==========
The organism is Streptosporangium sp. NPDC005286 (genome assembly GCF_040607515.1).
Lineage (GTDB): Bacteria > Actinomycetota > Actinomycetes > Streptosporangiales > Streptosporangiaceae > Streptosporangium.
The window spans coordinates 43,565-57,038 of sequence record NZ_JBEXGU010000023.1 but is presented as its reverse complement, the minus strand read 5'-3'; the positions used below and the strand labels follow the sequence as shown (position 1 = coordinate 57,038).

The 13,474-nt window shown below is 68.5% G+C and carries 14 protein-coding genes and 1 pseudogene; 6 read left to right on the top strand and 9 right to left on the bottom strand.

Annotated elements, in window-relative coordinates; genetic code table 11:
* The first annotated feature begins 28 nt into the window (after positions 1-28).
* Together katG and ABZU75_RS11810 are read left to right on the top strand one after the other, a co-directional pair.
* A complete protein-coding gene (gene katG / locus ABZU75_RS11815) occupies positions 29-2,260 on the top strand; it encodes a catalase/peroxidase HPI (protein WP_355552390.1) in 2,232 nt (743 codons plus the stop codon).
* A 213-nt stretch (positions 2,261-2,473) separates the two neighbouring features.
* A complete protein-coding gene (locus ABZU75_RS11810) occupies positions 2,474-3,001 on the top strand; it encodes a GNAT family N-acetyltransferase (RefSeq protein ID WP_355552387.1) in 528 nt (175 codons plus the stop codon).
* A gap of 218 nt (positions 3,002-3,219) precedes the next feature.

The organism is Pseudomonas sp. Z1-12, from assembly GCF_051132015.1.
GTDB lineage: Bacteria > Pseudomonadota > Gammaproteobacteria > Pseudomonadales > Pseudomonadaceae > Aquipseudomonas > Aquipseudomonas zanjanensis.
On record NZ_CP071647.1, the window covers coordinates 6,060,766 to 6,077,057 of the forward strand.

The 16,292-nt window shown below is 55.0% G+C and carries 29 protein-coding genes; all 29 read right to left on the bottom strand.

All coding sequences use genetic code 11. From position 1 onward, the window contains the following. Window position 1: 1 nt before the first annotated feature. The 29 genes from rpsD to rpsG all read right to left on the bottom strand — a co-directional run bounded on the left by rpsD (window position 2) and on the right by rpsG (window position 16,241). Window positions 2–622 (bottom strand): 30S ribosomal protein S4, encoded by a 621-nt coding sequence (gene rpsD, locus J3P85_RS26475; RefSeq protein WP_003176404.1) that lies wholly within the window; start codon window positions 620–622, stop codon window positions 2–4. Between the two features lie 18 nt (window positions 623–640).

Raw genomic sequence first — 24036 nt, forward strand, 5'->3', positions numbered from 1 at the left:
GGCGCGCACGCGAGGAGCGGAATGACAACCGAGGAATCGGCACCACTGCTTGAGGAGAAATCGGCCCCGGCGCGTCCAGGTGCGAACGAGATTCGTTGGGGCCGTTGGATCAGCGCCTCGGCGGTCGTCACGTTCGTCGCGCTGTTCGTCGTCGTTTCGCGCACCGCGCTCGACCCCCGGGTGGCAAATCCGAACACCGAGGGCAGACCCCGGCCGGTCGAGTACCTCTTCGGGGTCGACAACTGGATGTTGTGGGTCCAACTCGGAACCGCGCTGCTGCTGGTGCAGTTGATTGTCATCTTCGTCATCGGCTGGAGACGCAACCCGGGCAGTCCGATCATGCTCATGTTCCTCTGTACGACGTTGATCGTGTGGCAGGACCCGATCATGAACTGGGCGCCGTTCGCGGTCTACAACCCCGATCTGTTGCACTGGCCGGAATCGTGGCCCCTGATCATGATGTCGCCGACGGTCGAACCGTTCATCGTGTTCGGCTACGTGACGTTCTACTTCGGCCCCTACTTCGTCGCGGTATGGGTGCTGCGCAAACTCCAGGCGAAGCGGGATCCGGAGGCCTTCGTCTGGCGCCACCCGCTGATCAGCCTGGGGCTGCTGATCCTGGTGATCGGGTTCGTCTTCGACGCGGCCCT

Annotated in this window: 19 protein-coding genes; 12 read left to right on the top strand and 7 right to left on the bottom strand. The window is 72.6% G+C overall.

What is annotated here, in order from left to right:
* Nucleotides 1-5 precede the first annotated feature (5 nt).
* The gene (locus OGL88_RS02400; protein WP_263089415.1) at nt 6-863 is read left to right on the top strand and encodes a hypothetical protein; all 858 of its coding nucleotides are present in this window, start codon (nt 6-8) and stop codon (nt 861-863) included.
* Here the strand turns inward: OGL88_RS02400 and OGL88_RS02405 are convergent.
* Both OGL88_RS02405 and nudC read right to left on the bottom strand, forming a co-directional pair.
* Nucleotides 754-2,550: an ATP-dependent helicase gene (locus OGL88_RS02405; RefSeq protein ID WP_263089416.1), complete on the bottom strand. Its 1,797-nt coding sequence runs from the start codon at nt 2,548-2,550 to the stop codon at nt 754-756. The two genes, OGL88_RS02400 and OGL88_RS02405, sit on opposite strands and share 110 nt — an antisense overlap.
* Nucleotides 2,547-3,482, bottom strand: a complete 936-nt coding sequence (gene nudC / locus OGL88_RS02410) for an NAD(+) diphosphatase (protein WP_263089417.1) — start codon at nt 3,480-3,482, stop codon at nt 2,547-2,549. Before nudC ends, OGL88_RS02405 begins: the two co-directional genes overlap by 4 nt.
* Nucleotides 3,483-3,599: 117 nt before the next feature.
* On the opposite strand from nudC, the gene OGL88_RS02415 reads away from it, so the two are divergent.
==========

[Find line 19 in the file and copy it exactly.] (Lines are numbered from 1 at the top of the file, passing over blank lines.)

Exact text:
Annotated in this window: 19 protein-coding genes; 12 read left to right on the top strand and 7 right to left on the bottom strand. The window is 72.6% G+C overall.